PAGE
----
Audi’s new Matrix Laser headlights have wowed LeMans racers and may soon do the same for European drivers. But archaic regulations will keep Americans in the dark for now.
Lasers are the brightest, whitest lighting yet, better than the light-emitting diodes that only recently took over in cars, and because they can be directed just where you want them to go, they are in principle more efficient, too. That fine-pointed precision also opens up all kinds of possibilities for intelligent automated functions, notably projecting images onto roads.
Audi and BMW have publicly vied to be first in showrooms with laser headlights. After years of prototype development, BMW rushed to claim victory by delivering eight laser-equipped, i8 plug-in hybrid cars to customers in a Munich ceremony last June. Audi followed with a limited, 99-unit run of its 2015 R8 LMX supercar, their high beams supplemented by phosphor-pumping blue laser diodes that illuminate the road at twice the distance of that LED’s can manage—and at a daylight-mimicking color temperature of 5,500 Kelvin.
Now Audi is bringing out its Matrix Laser headlights, which incorporate a digital micromirror—an array of hundreds of thousands of tiny mirrors that reflect light from multiple laser diodes. (As in many white-light laser systems, the diodes flash blue light through a phosphor, which converts some of it to lower frequencies, producing a mix of colors that blends to white.)
Each mirror can be tilted up to 5,000 times per second, breaking the beam into pixels that can hit the roadway and also highlight traffic signs. By analyzing the feed from onboard cameras the system can steer the light away from the oncoming traffic. That way, this highest of all high beams can’t blind other drivers.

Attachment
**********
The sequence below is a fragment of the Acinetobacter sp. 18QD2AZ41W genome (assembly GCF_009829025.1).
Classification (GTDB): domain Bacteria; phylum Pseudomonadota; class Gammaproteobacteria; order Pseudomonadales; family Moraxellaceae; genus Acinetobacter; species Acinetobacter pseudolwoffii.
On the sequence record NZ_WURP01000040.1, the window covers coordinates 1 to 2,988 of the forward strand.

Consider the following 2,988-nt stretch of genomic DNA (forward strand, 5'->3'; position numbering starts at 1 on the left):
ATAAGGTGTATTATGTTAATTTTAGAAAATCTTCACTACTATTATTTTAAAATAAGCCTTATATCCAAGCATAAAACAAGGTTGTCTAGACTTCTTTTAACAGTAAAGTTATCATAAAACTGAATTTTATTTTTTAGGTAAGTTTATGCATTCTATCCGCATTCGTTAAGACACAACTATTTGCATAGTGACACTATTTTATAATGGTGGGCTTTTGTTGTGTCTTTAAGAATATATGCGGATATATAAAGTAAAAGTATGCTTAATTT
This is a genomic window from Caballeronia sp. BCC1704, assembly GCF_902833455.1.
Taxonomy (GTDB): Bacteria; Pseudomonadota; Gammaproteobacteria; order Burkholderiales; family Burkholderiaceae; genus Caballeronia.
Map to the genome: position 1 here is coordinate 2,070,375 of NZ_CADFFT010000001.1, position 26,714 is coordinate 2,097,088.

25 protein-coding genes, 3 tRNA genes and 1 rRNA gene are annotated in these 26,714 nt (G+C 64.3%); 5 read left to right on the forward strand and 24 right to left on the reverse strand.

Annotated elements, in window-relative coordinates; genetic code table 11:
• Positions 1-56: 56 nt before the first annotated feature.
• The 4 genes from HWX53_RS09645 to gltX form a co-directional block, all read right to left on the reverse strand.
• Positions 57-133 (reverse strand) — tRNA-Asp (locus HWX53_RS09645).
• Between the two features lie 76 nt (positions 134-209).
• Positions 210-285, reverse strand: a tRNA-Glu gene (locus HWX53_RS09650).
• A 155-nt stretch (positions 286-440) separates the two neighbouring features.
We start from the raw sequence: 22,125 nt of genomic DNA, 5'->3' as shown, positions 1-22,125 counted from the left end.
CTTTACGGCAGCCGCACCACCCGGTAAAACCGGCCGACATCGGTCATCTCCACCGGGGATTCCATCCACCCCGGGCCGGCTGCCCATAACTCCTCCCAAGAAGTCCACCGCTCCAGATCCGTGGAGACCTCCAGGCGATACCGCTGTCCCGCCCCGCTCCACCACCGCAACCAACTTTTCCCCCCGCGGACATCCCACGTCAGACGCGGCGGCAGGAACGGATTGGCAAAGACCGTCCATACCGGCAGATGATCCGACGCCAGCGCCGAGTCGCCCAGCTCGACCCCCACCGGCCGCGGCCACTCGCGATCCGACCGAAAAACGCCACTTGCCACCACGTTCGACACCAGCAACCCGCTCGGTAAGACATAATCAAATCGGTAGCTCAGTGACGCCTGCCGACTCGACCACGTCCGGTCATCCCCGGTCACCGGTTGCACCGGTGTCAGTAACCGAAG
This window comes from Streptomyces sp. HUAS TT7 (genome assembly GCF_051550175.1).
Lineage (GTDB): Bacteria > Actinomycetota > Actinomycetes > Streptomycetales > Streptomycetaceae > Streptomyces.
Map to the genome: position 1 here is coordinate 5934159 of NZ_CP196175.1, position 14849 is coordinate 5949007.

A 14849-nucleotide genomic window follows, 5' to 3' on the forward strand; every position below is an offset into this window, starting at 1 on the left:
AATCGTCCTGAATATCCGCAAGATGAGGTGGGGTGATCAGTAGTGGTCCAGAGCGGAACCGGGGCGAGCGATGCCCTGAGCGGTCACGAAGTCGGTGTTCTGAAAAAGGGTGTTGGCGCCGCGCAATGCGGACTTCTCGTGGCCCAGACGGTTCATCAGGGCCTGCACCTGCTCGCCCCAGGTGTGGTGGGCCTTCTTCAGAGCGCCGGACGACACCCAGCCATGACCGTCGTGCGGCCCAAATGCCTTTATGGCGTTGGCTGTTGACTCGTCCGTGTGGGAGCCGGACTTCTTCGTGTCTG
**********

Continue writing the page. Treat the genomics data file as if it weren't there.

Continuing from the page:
Because the pixelated light can be combined to form images, it can even project turn arrows or other helpful graphics onto the roadway. At low vehicle speeds, light can be projected over a larger projection area; as speed increases, the aperture angle automatically narrows to boost visible range and intensity.
So equipped, a driver could leave high beams on permanently and gain maximum full-time illumination, while relying on the masking function to avoid dazzling other drivers. That’s less obtrusive than forcing drivers to constantly switch high beams on and off, or having the car do it when it detects approaching traffic.
Why, you may ask, would you want to create images on the road when you can just represent them virtually, via a head-up display? For one thing, the direct approach lets you communicate with people. Imagine projecting a ghostly path of footprints for a pedestrian to follow when it’s safe to cross, or painting the word “STOP” on the pavement when there’s danger afoot. Active illumination of lane markings, or a feature that “measures” and displays the Audi’s width to comfortably pass trucks or squeeze through tight spaces, are other potential apps.
Here’s Audi’s illustration of how it might work:
The Matrix Laser unit is the fruit of a three-year project sponsored by Germany’s federal education and research ministry, which partnered Audi with Bosch, OSRAM Licht AG, and the Karlsruhe Institute for Technology. It will get a real-world test at this summer’s 24 Hours of LeMans, on Audi’s latest R18 e-tron quattro hybrid racecar. The laser high-beam made its debut at last year’s race, where two-time 24 Hours of LeMans winner Marcel Fässler enthused over its performance, saying the brighter, more-precise light delivered a clear advantage for Audi pilots.
Audi won’t say when Matrix Lasers will light up showrooms, but the robust competition with BMW suggests that top-shelf Audis will get them soon enough—at least in Europe. As ever, regulators in the United States seem behind the curve: they still enforce a circa-1968 rule that prohibits high beams that can’t be manually switched off. An Audi spokesperson said the company is working closely with the National Highway Traffic Safety Administration (NHTSA). But the agency isn’t yet sold on the safety benefits, preferring to wait and watch Europe before it signs off.
This has all happened before: European drivers enjoyed halogen headlights for roughly a decade before NHTSA finally approved them in 1983. So Yanks might be in for a wait.
Lawrence Ulrich is an award-winning auto writer and former chief auto critic at The New York Times and The Detroit Free Press.